Psalm 35:11–18; Exodus 18:7–19:9; Matthew 23:13–22

Originally published 3/12/2016. Revised and updated 3/12/2018

Psalm 35:11–18: Our psalmist now deals with disloyalty, particularly the disloyalty of supposed friends who fail to reciprocate the good he did for them. As we saw in the earlier verses, David (or our psalmist) is beset by woes brought on by the evil acts of people he once trusted.David’s agonized prayer continues as he recounts his afflictions at the hands of his enemies.  Now, he appears to be on trial for some crime he didn’t commit.I’m struck by how the torture he feels arises from the words rather than the actions of his enemies:
Outrageous witnesses rose,
of things I knew not thy asked me. (11)

I don’t think there is a more hopeless feeling than to have been betrayed by the people you once trusted, and then to have them act against you:
They paid back [with] evil for good—
bereavement for my very self. (12)

This is even worse than mere betrayal as he then recounts how he was there for them in their own times of trial:
And I, when they were ill, my garment was sackcloth,
I afflicted myself with fasting. (13)

He was a mourner when a friend who was as close as his brother experienced loss:
As for a friend, for a brother,
I went about as though mourning a mother,
in gloom I was bent. (14)

Yet, his friendship and his kind acts have come only to naught as they now repay kindness with derision:
Yet when I limped, they rejoiced, and they gathered,
they gathered against me,
like strangers, and I did not know.
Their mouths gaped and they were not still. (15)

Can there be anything more hurtful than “with contemptuous mocking chatter/ they gnashed their teeth against me?” (16)  In the case of children, we call this bullying.  For grown men, it is an affliction we must generally bear in silence.

The abandonment and suffering created by his friend’s betrayal is palpable. In this utter desolation and loneliness, there remains but one hop. There is one who will never abandon him, who will never betray him as he turns in desperate appeal to God, who up to now has remained silent:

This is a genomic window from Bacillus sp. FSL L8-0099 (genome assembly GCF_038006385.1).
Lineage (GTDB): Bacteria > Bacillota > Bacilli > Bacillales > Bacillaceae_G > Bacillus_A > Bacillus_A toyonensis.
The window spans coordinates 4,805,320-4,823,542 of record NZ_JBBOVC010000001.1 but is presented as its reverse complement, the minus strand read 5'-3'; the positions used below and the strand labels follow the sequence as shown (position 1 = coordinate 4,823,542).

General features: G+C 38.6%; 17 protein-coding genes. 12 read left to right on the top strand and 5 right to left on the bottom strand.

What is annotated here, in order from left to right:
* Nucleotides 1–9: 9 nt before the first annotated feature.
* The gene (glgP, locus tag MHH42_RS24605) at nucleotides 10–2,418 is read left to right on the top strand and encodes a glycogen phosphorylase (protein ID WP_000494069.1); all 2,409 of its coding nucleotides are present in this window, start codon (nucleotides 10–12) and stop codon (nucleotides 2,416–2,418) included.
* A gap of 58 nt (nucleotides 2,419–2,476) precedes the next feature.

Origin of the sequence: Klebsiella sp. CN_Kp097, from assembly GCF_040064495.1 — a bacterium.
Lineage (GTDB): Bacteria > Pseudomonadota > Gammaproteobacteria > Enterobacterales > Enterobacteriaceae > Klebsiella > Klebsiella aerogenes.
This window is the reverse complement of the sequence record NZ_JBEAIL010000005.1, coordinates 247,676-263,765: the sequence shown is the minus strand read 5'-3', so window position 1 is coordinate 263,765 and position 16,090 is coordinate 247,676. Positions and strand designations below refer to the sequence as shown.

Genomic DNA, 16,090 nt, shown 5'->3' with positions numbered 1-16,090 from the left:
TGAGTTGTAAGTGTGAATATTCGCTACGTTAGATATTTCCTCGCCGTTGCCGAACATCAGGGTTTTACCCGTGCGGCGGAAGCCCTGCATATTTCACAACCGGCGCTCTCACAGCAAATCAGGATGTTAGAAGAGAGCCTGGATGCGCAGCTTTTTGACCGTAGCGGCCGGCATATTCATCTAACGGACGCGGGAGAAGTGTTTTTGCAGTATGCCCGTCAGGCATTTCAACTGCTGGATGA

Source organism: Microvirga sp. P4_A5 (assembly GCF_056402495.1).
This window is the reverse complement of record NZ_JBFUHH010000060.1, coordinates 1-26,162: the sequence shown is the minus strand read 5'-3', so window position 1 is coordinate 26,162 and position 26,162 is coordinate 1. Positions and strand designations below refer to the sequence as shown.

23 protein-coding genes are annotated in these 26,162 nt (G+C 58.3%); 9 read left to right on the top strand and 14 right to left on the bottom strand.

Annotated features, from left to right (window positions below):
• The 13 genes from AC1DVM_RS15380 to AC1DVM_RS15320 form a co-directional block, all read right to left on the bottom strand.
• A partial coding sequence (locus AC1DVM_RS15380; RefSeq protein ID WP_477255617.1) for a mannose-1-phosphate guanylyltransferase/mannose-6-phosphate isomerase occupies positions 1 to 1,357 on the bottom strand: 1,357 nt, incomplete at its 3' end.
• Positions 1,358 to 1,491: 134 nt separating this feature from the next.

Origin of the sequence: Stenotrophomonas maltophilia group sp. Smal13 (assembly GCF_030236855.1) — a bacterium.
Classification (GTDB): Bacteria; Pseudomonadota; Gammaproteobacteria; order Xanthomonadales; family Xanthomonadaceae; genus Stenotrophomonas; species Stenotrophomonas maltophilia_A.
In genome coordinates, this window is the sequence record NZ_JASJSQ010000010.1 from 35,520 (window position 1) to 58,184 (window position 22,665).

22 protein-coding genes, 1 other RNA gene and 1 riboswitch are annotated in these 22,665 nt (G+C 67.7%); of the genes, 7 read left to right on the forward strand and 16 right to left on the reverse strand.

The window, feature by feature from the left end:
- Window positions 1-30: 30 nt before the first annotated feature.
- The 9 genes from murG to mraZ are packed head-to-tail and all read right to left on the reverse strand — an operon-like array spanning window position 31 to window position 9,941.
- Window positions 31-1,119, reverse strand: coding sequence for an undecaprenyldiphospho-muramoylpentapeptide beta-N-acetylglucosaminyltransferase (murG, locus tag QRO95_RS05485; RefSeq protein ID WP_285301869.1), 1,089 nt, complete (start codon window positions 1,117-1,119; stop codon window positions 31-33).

O Master, how long will You see it?
Bring back my life from their violence,
from the lions, my very being. (17)

But underneath David’s agony remains a firm foundation of faith in God.  Unlike so many of us, David does not blame God for his woes.  Instead, in what seems to be a quid pro quo if God comes to his rescue, he promises to make public proclamation of God’s benevolence,
I shall acclaim You in a great assembly,
in a vast crowd I shall praise you. (18).

But will God answer?

Exodus 18:7–19:9: Moses’ father-in-law arrives along with, we presume, Zipporah and his two sons. Moses recounts events to date and “Jethro rejoiced for all the good that the Lord had done to Israel, in delivering them from the Egyptians.” (18:9) Jethro makes a sacrifice “and Aaron came with all the elders of Israel to eat bread with Moses’ father-in-law in the presence of God.” (18:12)

The next day Jethro remains at his son-in-law’s side as Moses deals with both the administrative and judicial problems that inevitably arise from a mob of 600,000. If we needed a model of an Old Testament figure who had managerial experience and probably an MBA in administration, it is Jethro, who’s obviously been very successful over in Midian. He asks Moses, “What is this that you are doing for the people? Why do you sit alone, while all the people stand around you from morning until evening?” (1814). Moses replies that it’s his job, “Because the people come to me to inquire of God. When they have a dispute, they come to me and I decide between one person and another, and I make known to them the statutes and instructions of God.” (18:16).